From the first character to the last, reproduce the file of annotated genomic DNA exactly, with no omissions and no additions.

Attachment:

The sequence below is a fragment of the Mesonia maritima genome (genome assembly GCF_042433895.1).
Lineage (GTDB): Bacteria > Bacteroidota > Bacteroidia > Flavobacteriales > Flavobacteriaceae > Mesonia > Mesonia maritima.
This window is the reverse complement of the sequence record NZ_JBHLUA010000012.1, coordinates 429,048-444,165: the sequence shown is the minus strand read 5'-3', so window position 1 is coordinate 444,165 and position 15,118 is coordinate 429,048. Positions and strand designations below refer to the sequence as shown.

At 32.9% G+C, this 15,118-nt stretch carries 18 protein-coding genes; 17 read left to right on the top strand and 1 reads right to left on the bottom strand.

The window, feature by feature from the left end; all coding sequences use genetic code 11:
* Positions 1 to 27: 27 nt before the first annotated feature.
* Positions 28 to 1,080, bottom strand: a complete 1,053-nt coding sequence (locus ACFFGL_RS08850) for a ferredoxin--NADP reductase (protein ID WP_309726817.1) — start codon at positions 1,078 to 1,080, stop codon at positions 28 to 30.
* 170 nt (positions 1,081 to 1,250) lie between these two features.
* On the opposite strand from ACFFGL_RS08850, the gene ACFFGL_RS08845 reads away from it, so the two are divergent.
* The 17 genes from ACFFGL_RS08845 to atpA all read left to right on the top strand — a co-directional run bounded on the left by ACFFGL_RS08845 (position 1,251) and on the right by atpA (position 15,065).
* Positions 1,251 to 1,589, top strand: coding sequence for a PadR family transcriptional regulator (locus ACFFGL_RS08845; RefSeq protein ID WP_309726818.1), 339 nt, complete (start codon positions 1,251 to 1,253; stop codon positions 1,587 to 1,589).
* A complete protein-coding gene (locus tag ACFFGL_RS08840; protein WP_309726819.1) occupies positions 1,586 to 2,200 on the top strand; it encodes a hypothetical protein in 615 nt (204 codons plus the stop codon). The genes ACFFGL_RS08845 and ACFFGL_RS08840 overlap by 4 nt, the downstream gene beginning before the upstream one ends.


The sequence below is a fragment of the Mesonia maritima genome (genome assembly GCF_042433895.1).
Lineage (GTDB): Bacteria > Bacteroidota > Bacteroidia > Flavobacteriales > Flavobacteriaceae > Mesonia > Mesonia maritima.
This window is the reverse complement of the sequence record NZ_JBHLUA010000012.1, coordinates 429,048-444,165: the sequence shown is the minus strand read 5'-3', so window position 1 is coordinate 444,165 and position 15,118 is coordinate 429,048. Positions and strand designations below refer to the sequence as shown.

At 32.9% G+C, this 15,118-nt stretch carries 18 protein-coding genes; 17 read left to right on the top strand and 1 reads right to left on the bottom strand.

The window, feature by feature from the left end; all coding sequences use genetic code 11:
* Positions 1 to 27: 27 nt before the first annotated feature.
* Positions 28 to 1,080, bottom strand: a complete 1,053-nt coding sequence (locus ACFFGL_RS08850) for a ferredoxin--NADP reductase (protein ID WP_309726817.1) — start codon at positions 1,078 to 1,080, stop codon at positions 28 to 30.
* 170 nt (positions 1,081 to 1,250) lie between these two features.
* On the opposite strand from ACFFGL_RS08850, the gene ACFFGL_RS08845 reads away from it, so the two are divergent.
* The 17 genes from ACFFGL_RS08845 to atpA all read left to right on the top strand — a co-directional run bounded on the left by ACFFGL_RS08845 (position 1,251) and on the right by atpA (position 15,065).
* Positions 1,251 to 1,589, top strand: coding sequence for a PadR family transcriptional regulator (locus ACFFGL_RS08845; RefSeq protein ID WP_309726818.1), 339 nt, complete (start codon positions 1,251 to 1,253; stop codon positions 1,587 to 1,589).
* A complete protein-coding gene (locus tag ACFFGL_RS08840; protein WP_309726819.1) occupies positions 1,586 to 2,200 on the top strand; it encodes a hypothetical protein in 615 nt (204 codons plus the stop codon). The genes ACFFGL_RS08845 and ACFFGL_RS08840 overlap by 4 nt, the downstream gene beginning before the upstream one ends.